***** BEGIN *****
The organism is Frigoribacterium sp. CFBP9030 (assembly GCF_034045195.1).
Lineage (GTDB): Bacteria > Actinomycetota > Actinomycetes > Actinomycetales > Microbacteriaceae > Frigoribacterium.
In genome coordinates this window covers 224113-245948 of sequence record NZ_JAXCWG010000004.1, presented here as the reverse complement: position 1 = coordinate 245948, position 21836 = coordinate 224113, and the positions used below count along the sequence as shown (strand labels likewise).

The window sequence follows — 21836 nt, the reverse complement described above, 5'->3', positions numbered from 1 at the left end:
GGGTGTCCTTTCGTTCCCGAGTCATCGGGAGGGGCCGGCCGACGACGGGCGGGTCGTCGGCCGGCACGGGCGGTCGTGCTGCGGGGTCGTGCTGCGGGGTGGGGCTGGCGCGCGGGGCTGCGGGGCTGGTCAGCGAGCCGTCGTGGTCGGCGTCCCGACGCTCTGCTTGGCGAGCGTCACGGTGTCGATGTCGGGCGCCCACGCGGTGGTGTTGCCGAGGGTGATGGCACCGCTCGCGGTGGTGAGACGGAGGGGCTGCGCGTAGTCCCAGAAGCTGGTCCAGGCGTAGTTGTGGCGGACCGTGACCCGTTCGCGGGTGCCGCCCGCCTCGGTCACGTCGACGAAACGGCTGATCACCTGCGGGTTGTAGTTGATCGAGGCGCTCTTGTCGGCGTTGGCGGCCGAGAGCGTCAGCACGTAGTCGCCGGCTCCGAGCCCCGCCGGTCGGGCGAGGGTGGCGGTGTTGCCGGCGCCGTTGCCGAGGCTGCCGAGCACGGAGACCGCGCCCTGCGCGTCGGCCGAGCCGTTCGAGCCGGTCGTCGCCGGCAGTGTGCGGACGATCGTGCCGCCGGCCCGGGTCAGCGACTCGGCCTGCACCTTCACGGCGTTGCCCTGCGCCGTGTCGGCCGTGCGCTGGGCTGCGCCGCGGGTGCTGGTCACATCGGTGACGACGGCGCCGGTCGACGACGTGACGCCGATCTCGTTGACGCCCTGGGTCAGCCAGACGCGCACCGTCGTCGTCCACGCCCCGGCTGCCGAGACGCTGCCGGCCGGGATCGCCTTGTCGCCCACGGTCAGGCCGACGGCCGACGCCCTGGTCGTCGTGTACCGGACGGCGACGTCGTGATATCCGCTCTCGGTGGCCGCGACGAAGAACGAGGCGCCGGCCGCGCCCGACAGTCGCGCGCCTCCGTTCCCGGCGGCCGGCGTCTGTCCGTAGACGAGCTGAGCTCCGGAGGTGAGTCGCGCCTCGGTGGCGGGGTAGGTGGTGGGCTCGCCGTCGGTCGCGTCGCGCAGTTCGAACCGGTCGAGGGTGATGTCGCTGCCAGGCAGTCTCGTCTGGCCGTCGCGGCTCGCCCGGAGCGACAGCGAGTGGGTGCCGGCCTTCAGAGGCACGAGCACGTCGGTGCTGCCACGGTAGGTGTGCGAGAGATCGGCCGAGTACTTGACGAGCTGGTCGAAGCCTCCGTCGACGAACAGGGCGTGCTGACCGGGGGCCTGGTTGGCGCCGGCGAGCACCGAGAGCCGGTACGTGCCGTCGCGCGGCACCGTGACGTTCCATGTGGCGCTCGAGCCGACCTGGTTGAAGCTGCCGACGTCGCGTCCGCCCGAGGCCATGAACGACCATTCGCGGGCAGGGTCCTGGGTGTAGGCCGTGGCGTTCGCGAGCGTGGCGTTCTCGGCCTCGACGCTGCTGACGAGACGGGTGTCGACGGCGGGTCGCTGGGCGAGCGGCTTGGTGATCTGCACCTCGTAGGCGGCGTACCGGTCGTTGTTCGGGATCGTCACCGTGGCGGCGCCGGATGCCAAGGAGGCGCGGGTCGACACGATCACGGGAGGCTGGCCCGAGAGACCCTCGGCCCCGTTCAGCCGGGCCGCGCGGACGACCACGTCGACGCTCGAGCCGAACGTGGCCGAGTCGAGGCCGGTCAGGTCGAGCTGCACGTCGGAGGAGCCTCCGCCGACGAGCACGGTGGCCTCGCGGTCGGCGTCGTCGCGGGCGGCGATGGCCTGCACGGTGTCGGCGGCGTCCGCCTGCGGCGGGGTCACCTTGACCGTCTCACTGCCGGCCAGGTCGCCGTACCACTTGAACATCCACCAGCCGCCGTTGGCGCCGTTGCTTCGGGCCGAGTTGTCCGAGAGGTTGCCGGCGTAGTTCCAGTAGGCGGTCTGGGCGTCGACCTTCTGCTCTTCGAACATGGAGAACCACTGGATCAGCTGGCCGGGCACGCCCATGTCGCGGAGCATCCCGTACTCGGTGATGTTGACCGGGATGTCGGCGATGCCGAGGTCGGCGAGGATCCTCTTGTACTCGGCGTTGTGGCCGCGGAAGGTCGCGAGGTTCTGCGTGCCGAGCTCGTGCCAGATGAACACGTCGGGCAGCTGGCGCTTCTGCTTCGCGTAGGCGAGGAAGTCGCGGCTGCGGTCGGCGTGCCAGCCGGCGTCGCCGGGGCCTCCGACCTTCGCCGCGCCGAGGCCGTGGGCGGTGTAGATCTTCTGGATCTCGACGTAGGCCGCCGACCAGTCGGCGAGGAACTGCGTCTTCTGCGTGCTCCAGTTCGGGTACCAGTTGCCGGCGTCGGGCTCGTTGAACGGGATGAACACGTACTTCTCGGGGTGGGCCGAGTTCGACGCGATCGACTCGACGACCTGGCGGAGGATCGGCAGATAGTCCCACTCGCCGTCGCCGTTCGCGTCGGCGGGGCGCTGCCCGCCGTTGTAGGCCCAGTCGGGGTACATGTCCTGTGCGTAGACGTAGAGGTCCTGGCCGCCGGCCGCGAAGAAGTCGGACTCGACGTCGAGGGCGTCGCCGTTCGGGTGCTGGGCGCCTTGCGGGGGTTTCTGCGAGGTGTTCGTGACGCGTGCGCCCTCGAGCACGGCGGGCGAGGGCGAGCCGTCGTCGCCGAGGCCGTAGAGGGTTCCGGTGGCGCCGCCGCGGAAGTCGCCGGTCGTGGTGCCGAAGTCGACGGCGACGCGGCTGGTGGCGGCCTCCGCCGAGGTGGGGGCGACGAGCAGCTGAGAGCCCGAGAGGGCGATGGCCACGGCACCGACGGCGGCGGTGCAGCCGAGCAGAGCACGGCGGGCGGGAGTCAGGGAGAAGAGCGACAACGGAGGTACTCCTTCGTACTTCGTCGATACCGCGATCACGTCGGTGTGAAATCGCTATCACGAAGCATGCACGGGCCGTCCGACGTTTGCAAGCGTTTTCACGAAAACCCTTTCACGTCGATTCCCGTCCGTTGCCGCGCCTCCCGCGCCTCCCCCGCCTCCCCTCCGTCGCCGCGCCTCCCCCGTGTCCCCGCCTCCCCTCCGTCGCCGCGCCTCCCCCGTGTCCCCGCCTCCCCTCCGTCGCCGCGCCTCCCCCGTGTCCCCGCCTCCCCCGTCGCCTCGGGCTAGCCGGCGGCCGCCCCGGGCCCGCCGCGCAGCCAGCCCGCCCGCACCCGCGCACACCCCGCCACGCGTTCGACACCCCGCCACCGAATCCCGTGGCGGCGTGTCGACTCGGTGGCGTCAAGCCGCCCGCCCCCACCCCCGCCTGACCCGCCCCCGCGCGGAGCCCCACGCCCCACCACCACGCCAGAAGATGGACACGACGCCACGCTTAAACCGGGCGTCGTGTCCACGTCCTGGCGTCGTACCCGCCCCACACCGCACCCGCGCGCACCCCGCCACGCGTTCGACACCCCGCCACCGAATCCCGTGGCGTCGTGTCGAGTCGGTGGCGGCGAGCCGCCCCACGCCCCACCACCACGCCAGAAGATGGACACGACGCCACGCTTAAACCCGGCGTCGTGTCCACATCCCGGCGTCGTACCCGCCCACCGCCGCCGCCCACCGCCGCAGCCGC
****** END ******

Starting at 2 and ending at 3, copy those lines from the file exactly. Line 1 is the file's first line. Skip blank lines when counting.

Lineage (GTDB): Bacteria > Actinomycetota > Actinomycetes > Actinomycetales > Microbacteriaceae > Frigoribacterium.
In genome coordinates this window covers 224113-245948 of sequence record NZ_JAXCWG010000004.1, presented here as the reverse complement: position 1 = coordinate 245948, position 21836 = coordinate 224113, and the positions used below count along the sequence as shown (strand labels likewise).